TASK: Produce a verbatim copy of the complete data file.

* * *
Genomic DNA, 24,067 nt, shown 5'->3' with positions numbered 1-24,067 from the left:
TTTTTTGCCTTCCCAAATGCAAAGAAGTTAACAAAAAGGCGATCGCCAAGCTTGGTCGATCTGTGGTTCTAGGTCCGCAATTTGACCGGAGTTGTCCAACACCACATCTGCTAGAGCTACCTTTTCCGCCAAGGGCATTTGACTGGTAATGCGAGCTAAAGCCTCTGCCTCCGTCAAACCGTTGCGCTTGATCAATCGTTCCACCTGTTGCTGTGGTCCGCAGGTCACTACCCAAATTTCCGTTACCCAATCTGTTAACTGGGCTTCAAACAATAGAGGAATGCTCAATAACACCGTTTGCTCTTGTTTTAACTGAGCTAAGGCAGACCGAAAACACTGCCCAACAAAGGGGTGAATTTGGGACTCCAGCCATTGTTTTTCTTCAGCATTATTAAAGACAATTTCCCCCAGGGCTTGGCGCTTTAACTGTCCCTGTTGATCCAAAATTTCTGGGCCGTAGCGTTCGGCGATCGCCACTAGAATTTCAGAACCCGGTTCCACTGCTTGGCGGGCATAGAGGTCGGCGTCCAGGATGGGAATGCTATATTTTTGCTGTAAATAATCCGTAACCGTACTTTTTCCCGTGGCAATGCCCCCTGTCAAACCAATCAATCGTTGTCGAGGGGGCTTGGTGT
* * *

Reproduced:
Genomic DNA, 24,067 nt, shown 5'->3' with positions numbered 1-24,067 from the left:
TTTTTTGCCTTCCCAAATGCAAAGAAGTTAACAAAAAGGCGATCGCCAAGCTTGGTCGATCTGTGGTTCTAGGTCCGCAATTTGACCGGAGTTGTCCAACACCACATCTGCTAGAGCTACCTTTTCCGCCAAGGGCATTTGACTGGTAATGCGAGCTAAAGCCTCTGCCTCCGTCAAACCGTTGCGCTTGATCAATCGTTCCACCTGTTGCTGTGGTCCGCAGGTCACTACCCAAATTTCCGTTACCCAATCTGTTAACTGGGCTTCAAACAATAGAGGAATGCTCAATAACACCGTTTGCTCTTGTTTTAACTGAGCTAAGGCAGACCGAAAACACTGCCCAACAAAGGGGTGAATTTGGGACTCCAGCCATTGTTTTTCTTCAGCATTATTAAAGACAATTTCCCCCAGGGCTTGGCGCTTTAACTGTCCCTGTTGATCCAAAATTTCTGGGCCGTAGCGTTCGGCGATCGCCACTAGAATTTCAGAACCCGGTTCCACTGCTTGGCGGGCATAGAGGTCGGCGTCCAGGATGGGAATGCTATATTTTTGCTGTAAATAATCCGTAACCGTACTTTTTCCCGTGGCAATGCCCCCTGTCAAACCAATCAATCGTTGTCGAGGGGGCTTGGTGT